Researchers have gained new insights into the most common
inherited disease in the Western world--hemochromatosis. The
condition affects about one in every 250 people and can be
fatal if left untreated.
Normally, when the body has enough iron, the cells stop absorbing
it from food and if there is too little iron, they absorb
more. If this system breaks down, a person can absorb too
much iron from the diet, leading to hemochromatosis (iron
While the mutation that causes the condition was thought
to affect primarily the intestine, researchers in the research
group of Matthias Hentze at the European Molecular Biology
Laboratory in Heidelberg (EMBL) and researchers from Harvard
Medical School (U.S.) have linked the response of a gene in
the liver to the disease.
The finding may lead to a new understanding of how hemochromatosis
Sufferers of hemochromatosis have inherited a defective copy
of a gene called Hfe from each parent. The defect leads a
person's intestine to absorb too much iron from his or her
diet. Over the course of many years, this builds up, and by
middle age, the overload may be very serious.
Until now, most researchers have thought that the problem
stems from a faulty intestinal signal that there is too little
iron, leading cells in the intestines to produce more transport
proteins that draw iron inside.
However, the current study shows that the link between Hfe
and iron is probably in the liver, rather than the intestine.
EMBL researchers investigated iron absorption with a technology
called DNA chips, which allows scientists to monitor how a
cell's genes respond to changes such as a raise in levels
of iron. They put together a set of probes to watch for changes
in 300 genes known to have some connection to iron.
Meanwhile, Harvard scientists were investigating hemochromatosis
in mice and developed strains of mice without Hfe, or with
the mutant version found in hemochromatosis. They found that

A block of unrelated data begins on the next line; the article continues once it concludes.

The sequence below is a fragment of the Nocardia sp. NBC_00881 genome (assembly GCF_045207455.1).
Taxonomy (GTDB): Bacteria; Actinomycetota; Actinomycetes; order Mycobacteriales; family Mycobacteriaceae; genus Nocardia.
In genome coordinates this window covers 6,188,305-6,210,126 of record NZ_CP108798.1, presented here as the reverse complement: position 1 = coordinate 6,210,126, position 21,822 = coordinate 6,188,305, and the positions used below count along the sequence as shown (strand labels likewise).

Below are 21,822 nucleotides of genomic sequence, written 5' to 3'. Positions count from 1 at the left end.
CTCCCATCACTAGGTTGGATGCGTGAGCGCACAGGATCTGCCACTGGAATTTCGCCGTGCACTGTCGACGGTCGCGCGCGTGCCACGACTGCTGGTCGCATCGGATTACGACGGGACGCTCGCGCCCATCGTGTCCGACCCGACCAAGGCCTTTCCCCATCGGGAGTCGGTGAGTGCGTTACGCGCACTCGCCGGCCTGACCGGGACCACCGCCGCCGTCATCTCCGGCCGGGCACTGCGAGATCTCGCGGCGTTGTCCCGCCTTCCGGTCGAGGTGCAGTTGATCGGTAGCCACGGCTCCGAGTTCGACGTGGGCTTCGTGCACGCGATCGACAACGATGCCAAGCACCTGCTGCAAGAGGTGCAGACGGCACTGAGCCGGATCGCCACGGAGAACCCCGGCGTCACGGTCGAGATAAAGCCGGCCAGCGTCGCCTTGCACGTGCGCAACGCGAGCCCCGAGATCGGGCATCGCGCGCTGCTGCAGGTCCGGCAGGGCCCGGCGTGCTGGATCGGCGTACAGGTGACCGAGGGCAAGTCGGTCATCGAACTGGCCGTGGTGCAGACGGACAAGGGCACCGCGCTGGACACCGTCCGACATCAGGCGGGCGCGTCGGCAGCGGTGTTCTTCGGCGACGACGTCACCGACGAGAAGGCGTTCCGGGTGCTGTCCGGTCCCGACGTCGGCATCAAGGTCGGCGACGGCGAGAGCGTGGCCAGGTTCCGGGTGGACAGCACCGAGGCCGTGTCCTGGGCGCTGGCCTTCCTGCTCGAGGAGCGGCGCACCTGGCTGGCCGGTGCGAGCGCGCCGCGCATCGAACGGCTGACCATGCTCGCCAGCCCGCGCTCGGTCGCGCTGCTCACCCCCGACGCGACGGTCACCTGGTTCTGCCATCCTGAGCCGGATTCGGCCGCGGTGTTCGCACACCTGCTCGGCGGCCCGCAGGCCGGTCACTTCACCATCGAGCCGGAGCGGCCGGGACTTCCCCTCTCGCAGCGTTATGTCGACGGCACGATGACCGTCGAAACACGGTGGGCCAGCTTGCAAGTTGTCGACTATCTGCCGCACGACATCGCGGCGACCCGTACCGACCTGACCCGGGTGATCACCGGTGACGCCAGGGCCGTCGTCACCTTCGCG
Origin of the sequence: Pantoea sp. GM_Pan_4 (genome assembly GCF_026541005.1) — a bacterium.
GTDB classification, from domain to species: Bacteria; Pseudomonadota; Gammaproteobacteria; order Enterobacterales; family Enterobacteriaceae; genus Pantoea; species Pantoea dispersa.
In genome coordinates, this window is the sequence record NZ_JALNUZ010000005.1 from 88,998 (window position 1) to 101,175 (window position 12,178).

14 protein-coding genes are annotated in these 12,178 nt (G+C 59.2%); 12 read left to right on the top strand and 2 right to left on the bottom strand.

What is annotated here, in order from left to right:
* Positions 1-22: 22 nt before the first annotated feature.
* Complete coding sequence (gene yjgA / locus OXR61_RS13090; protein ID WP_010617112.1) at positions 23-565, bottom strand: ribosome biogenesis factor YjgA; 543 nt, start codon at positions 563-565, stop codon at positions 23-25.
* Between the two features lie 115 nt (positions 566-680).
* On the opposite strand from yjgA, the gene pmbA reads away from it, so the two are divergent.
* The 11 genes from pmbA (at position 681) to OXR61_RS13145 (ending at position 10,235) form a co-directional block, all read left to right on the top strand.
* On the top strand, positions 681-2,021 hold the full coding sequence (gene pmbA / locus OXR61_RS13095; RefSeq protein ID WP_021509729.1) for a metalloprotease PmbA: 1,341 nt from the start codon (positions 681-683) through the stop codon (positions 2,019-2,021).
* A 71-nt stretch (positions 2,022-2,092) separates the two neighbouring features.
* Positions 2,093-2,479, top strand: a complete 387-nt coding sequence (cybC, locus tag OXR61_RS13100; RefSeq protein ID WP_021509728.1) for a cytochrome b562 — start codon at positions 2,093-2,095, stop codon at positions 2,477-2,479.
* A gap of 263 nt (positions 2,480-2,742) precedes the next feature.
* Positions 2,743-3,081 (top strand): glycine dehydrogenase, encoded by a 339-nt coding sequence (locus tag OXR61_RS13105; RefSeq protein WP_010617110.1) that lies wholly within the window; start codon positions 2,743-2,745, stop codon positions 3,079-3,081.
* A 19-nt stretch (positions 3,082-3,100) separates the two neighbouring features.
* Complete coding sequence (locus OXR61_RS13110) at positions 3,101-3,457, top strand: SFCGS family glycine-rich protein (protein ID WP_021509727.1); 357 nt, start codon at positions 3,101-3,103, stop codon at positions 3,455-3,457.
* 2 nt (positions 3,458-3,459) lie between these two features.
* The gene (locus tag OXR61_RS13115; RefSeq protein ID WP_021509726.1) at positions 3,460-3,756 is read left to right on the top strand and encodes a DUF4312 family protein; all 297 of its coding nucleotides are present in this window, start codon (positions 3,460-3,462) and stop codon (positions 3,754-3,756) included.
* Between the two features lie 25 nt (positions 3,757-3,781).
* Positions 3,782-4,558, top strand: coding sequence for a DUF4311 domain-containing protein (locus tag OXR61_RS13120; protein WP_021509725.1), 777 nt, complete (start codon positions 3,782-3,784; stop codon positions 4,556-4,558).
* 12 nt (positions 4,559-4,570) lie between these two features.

both strains absorbed too much iron and exhibited the symptoms
of the disease.
The DNA chips were used to compare cells taken from these
mice and their healthy cousins. In the former model, cells
with defective Hfe were expected to behave like healthy mice
with an iron deficiency, producing more iron-absorbing proteins
in the intestine. However, that wasn't the case so researchers
started to look for other effects of mutant Hfe.
They found that hepcidin, a molecule in the liver, wasn't
being activated properly.
When iron levels rise in a healthy mouse, its liver produces
more hepcidin, and hepcidin acts like a hormone to reduce
iron absorption by the intestine. This didn't happen in mice
with mutant or missing Hfe even when the researchers directly
injected them with iron, giving proof that Hfe is necessary
to make a connection between iron and hepcidin.
How can hepcidin expression by the liver change iron absorption
among intestinal cells? Although a lot of questions remain,
according to researchers, without hepcidin the body can't
seem to halt an intestinal molecule called Cybrd1.
Normally iron atoms carry three positive charges; in that
form they can't be brought into cells. Cybrd1 works by reducing
the number of charges to two, making iron transportable. If
it were active all the time, a lot more of the body's iron
would be absorbable. When it isn't active, there is very little
to be absorbed. Hepcidin's normal function might be to lock
down Cybrd1, thereby shutting down the supply of available
iron. This would make activating hepcidin, which can't happen
with a mutant form of Hfe, essential to stopping the flow
of iron into the body.
Due to these findings, the focus of hemochromatosis research
will likely turn to the liver in order to investigate the
circuit that connects iron, Hfe and hepcidin. Additionally,
the findings suggest a link between the body's uptake of iron
and the immune system, where hepcidin also plays a role.
April 25, 2003